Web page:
The Blacksburg Town Council will consider passing a proposed ordinance that bans the carrying of firearms on town property as well as in public spaces when being used for or next to a permitted event.
Localities in the Commonwealth are now allowed to take such action after the General Assembly passed legislation during the 2020 regular session last spring and took effect in July.
Specifically, Blacksburg’s proposed ordinance would prohibit the possession, carrying or transportation of firearms in any town-owned buildings, parks and community centers as well as any public street, right-of-way or other space that is open to the public, and is being used as part of or adjacent to a permitted event, according to the document.
The ordinance does not apply to military personnel, law enforcement officers, armed security officers with specific licenses or college reserve officer training corps (ROTC) programs, and would be punishable as a Class One misdemeanor, according to the document.
“I think [the ordinance] is the right thing for our town,” Blacksburg Town Council member John Bush said in an interview with The Virginia Star. “And I do think that from my general understanding of the people that live here and the feedback and communication that I have received our town citizens will support this.”
“For me, I’m going to side with the folks that don’t want to be with people who are carrying weapons, they’re not comfortable with that,” Bush added. “We want people to come to our council meetings and our planning commission hearings and all this, but we don’t want to be intimidated by people that have guns. It’s the same way with our street fares.”
Bush also said the Blacksburg police chief and his force supports the ordinance, and, in response to emails from people against the changes, mentioned that not bringing a gun into a public building would be the exact same as going into a courthouse, school or other places where firearms are prohibited.
Nevertheless, Bush did say that he was willing to consider and speak with other councilmembers about making one change to the ordinance, which would allow legal concealed carry permit holders to do so during street fares and other local events.
Several gun rights groups in Virginia are not too happy with Blacksburg’s ordinance, however.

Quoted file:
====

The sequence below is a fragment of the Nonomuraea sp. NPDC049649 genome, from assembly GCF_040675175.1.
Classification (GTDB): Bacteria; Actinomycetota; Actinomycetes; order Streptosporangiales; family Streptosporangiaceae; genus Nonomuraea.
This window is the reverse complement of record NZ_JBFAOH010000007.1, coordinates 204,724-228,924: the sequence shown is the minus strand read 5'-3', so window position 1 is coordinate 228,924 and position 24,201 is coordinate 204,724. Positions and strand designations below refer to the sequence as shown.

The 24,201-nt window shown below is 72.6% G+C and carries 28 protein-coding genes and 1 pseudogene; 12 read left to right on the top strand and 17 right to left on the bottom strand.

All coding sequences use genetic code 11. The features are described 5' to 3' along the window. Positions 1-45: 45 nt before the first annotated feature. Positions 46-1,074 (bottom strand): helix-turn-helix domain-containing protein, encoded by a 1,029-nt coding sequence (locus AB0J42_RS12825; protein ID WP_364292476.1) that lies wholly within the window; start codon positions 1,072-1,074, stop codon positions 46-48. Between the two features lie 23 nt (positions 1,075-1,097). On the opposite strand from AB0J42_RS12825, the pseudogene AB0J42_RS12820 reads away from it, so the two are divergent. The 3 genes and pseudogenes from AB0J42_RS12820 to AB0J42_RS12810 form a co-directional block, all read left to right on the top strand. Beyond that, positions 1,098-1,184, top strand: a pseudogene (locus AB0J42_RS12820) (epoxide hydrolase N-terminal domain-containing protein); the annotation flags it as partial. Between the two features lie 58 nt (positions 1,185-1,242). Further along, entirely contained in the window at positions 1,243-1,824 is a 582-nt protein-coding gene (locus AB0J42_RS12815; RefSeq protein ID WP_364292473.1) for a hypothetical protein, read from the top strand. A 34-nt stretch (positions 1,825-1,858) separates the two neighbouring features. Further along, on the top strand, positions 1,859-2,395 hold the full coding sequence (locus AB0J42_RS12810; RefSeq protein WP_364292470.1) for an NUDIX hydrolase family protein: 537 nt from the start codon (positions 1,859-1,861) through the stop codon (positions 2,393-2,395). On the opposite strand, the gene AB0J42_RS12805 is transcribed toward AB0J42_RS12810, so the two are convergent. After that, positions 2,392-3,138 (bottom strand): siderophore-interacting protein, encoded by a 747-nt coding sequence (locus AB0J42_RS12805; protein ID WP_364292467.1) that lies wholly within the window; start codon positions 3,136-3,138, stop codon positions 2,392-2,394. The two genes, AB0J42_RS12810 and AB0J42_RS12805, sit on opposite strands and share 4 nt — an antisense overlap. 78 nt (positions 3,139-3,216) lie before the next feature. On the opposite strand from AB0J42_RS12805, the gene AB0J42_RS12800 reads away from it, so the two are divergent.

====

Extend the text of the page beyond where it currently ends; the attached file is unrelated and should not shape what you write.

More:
“At the National Association of Gun Rights, we are opposed to all local level gun bans,” Chris Stone, director of communications for the National Association of Gun Rights, told The Star. “When local counties and cities create a patchwork of gun control, it jeopardizes law-abiding citizens’ ability to protect themselves while they are out in public, so we certainly oppose bans on law-abiding citizens carrying firearms.”
John Crump, Virginia state director of Gun Owners of America, and Philip Van Cleave, president of the Virginia Citizens Defense League, both argued that the ordinance makes it harder for gun owners to know when they are allowed to legally carry or not and does not make communities safer.
“We have a right to keep and bear arms, we have a right to protect ourselves and anytime the government or anybody else steps in and denies that, that is a basic civil right. That is a problem,” Van Cleave said. “We reject [the ordinance], we reject the whole thing.”
The town council is expected to make a decision at its January 12th meeting, according to Bush.
If passed, Blacksburg would join seven other localities in Virginia that have already enacted similar ordinances. Those localities include: Arlington and Fairfax counties as well as the cities of Alexandria, Falls Church, Charlottesville, Newport News and Richmond.
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Jacob Taylor is a reporter at The Virginia Star and the Star News Digital Network. Follow Jacob on Twitter. Email tips to [email protected].
Photo “Blacksburg Town Council” by Blacksburg Town Council.